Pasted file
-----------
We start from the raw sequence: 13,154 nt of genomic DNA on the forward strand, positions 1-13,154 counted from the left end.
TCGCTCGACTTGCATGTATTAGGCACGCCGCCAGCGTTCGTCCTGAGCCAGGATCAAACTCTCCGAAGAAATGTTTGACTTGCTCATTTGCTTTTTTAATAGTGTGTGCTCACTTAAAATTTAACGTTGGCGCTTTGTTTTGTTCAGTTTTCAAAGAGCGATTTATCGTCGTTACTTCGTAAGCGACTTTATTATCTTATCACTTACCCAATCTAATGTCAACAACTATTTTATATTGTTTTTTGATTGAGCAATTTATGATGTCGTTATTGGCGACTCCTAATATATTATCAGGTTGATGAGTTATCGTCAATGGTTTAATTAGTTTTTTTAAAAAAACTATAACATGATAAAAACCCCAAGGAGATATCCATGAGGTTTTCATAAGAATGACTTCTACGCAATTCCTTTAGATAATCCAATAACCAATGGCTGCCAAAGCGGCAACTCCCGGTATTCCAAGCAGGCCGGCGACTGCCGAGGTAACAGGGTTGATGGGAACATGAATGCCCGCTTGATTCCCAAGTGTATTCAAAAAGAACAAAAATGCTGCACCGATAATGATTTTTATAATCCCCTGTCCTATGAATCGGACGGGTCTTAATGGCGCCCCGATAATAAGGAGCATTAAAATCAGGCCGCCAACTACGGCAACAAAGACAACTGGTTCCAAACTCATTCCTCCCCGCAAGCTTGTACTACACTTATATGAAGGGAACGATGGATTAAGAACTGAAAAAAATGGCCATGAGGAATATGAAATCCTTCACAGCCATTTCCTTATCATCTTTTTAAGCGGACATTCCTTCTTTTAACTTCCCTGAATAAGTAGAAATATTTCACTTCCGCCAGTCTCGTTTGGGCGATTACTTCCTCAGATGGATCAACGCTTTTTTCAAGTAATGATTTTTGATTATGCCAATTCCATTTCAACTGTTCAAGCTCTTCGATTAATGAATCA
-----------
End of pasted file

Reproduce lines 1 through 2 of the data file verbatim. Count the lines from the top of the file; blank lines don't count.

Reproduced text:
We start from the raw sequence: 13,154 nt of genomic DNA on the forward strand, positions 1-13,154 counted from the left end.
TCGCTCGACTTGCATGTATTAGGCACGCCGCCAGCGTTCGTCCTGAGCCAGGATCAAACTCTCCGAAGAAATGTTTGACTTGCTCATTTGCTTTTTTAATAGTGTGTGCTCACTTAAAATTTAACGTTGGCGCTTTGTTTTGTTCAGTTTTCAAAGAGCGATTTATCGTCGTTACTTCGTAAGCGACTTTATTATCTTATCACTTACCCAATCTAATGTCAACAACTATTTTATATTGTTTTTTGATTGAGCAATTTATGATGTCGTTATTGGCGACTCCTAATATATTATCAGGTTGATGAGTTATCGTCAATGGTTTAATTAGTTTTTTTAAAAAAACTATAACATGATAAAAACCCCAAGGAGATATCCATGAGGTTTTCATAAGAATGACTTCTACGCAATTCCTTTAGATAATCCAATAACCAATGGCTGCCAAAGCGGCAACTCCCGGTATTCCAAGCAGGCCGGCGACTGCCGAGGTAACAGGGTTGATGGGAACATGAATGCCCGCTTGATTCCCAAGTGTATTCAAAAAGAACAAAAATGCTGCACCGATAATGATTTTTATAATCCCCTGTCCTATGAATCGGACGGGTCTTAATGGCGCCCCGATAATAAGGAGCATTAAAATCAGGCCGCCAACTACGGCAACAAAGACAACTGGTTCCAAACTCATTCCTCCCCGCAAGCTTGTACTACACTTATATGAAGGGAACGATGGATTAAGAACTGAAAAAAATGGCCATGAGGAATATGAAATCCTTCACAGCCATTTCCTTATCATCTTTTTAAGCGGACATTCCTTCTTTTAACTTCCCTGAATAAGTAGAAATATTTCACTTCCGCCAGTCTCGTTTGGGCGATTACTTCCTCAGATGGATCAACGCTTTTTTCAAGTAATGATTTTTGATTATGCCAATTCCATTTCAACTGTTCAAGCTCTTCGATTAATGAATCA